By
Phil Barker

July 2003

What exactly is Fear?

Fear is «an unpleasant and often strong emotion caused by expectation or knowing of risk.»[1] Fear is wholly natural and helps people to recognize and answer dangerous situations and threats. But healthy fear — or fear that has a protective function — can evolve into unhealthy or pathological fear, which could cause exaggerated and violent behavior.

«The typical thread that weaves violent political movements together is fear. It's not truly the only motivating factor behind political physical violence, nor necessarily decreasing, but it is virtually always there. Whenever we ask why individuals hate, or why they have been prepared to destroy or perish for a reason, the answer is invariably fear.» — James F. Mattil

Dr. Ivan Kos lays down a number of different stages of fear. The foremost is genuine fear, or fear according to an actual situation. If someone or something like that hurts you, you have got grounds to fear it later on. Second is realistic, or possible fear. This really is fear situated in truth that causes an individual in order to avoid a threat originally (in other words. waiting to get across a busy road for safety reasons). Next, exaggerated or emotional fear handles a person «recalling past fears or occurrences and injecting them into an ongoing situation.»[2] This type of fear is particularly highly relevant to conflict. Emotional fear affects just how individuals handle conflictual circumstances.

Factors behind Fear

Conflict is generally driven by unfulfilled needs therefore the fears pertaining to these needs. The most typical fear in intractable conflict could be the anxiety about losing a person's identity and/or protection. Individuals and teams identify themselves in a few methods (based on culture, language, competition, religion, etc.) and threats to those identities arouse really genuine fears — fears of extinction, fears into the future, worries of oppression, etc.

For many individuals, the entire world is changing rapidly and their everyday lives are increasingly being modified because of this. For a few religious individuals, this change leads to worries that teenagers will abandon the Church or Mosque, your news will become more essential and influential into the life of the children, and they are losing control of the very own future. These threats to identity cause fear.[3]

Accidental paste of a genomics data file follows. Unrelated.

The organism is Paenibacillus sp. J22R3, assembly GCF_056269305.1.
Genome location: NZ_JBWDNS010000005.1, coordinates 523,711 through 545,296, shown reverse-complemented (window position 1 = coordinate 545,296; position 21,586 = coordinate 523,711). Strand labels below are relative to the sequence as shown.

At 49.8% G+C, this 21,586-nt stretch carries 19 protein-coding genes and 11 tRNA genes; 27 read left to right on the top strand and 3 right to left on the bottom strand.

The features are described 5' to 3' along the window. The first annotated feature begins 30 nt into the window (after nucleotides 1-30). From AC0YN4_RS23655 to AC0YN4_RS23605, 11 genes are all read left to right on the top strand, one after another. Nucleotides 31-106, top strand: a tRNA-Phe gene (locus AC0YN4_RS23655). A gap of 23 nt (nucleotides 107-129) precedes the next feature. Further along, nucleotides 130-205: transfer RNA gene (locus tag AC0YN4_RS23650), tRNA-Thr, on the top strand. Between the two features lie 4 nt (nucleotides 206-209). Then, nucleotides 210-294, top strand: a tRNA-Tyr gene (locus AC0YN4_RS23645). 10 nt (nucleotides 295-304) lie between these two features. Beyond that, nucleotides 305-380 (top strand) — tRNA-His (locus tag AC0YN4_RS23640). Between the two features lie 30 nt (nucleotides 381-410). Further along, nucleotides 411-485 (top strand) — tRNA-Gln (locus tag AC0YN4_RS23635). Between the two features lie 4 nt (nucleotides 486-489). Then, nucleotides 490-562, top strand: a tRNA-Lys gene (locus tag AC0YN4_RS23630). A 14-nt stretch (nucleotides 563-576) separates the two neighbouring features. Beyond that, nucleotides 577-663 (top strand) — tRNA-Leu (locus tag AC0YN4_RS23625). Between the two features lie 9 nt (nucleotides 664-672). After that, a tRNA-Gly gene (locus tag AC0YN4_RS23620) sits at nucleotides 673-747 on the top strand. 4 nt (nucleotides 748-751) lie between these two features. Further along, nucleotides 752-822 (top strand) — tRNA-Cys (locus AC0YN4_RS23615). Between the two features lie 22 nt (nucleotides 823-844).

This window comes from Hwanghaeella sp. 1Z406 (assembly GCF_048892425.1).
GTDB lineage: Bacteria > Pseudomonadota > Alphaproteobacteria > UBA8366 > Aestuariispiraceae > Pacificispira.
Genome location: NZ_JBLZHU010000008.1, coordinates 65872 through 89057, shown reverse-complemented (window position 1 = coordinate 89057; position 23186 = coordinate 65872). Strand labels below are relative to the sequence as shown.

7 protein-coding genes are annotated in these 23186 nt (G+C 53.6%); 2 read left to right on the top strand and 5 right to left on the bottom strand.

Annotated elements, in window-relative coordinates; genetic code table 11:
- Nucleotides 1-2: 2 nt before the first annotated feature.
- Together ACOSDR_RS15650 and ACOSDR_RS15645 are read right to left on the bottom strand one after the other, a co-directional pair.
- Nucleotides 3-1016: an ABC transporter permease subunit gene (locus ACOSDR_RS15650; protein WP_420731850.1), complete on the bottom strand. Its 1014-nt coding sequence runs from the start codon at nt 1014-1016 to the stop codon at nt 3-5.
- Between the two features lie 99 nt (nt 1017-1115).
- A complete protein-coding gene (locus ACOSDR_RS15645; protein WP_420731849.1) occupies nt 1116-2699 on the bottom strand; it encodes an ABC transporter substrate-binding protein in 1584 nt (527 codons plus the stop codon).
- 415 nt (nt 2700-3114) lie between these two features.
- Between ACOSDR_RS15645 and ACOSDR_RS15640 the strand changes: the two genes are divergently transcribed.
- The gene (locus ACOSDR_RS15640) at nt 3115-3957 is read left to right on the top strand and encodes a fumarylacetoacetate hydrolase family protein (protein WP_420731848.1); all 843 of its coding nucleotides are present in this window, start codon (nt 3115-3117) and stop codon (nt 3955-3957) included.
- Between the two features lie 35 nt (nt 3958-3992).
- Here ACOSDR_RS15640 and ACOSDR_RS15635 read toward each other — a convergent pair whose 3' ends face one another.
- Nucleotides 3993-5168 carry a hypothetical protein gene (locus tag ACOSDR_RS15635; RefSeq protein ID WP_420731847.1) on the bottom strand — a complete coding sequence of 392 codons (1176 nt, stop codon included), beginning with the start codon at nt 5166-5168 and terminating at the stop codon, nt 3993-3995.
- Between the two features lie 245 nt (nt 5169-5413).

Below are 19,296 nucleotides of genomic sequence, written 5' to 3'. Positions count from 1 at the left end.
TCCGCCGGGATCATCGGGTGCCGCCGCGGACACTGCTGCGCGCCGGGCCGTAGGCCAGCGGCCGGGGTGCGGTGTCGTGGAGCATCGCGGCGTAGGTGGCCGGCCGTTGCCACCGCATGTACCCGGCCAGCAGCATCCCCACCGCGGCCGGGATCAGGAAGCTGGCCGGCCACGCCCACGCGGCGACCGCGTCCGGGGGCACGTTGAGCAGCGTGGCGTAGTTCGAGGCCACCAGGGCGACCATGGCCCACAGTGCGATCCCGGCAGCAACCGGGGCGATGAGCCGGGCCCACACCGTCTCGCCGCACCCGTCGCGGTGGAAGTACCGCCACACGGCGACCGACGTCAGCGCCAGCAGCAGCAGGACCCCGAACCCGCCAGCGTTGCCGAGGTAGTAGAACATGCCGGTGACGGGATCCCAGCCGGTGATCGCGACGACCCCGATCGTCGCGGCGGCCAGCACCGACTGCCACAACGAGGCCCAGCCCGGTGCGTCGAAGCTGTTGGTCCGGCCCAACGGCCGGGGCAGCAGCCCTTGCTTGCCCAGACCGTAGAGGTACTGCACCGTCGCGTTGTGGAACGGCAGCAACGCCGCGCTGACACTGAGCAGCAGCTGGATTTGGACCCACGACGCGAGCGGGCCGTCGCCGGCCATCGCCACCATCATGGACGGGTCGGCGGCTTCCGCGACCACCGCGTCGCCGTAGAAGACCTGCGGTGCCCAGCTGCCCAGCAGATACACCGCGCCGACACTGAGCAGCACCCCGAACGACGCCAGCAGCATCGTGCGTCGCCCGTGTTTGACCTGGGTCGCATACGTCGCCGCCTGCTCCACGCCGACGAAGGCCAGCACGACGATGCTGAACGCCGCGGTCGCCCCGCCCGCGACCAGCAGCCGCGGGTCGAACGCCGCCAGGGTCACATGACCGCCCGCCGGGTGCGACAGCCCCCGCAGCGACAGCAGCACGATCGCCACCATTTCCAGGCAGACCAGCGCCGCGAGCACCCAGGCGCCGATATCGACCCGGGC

Likewise, in a lot of ethnic disputes, a brief history of "humiliation, oppression, victimhood, feelings of inferiority, persecution of your respective team, as well as other kinds of discrimination" cause an anxiety about similar wrongdoing in the future.[4] These historical memories shape how groups and folks see both. Consequently, historic violence between Israelis and Palestinians, Hutus and Tutsis, and Protestants and Catholics in Northern Ireland affects how these teams look at each other and frequently results in anxiety about the other person. Group fears often translate into individual fears, as group extinction can be associated with specific extinction.

These examples illustrate the essential role that history performs within the development of fear. Memories of past injustices lead people to anticipate future oppression or violence with a feeling of anxiety and dread.

Why Fear Matters

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Additional insights into fear are offered by Beyond Intractability project individuals.

Fear is a critical element in intractable conflict. Feelings like fear can often cause extreme and apparently irrational behavior in people, which can end in escalating conflict. In accordance with James F. Mattil, the handling Editor of Flashpoints: Guide to World Conflict, «The common thread that weaves violent political movements together is fear. It is really not the only real motivating element behind governmental physical violence, nor necessarily the most obvious, but it is practically constantly there. If we ask why people hate, or why they are ready to destroy or die for a reason, the answer is invariably fear.»[5]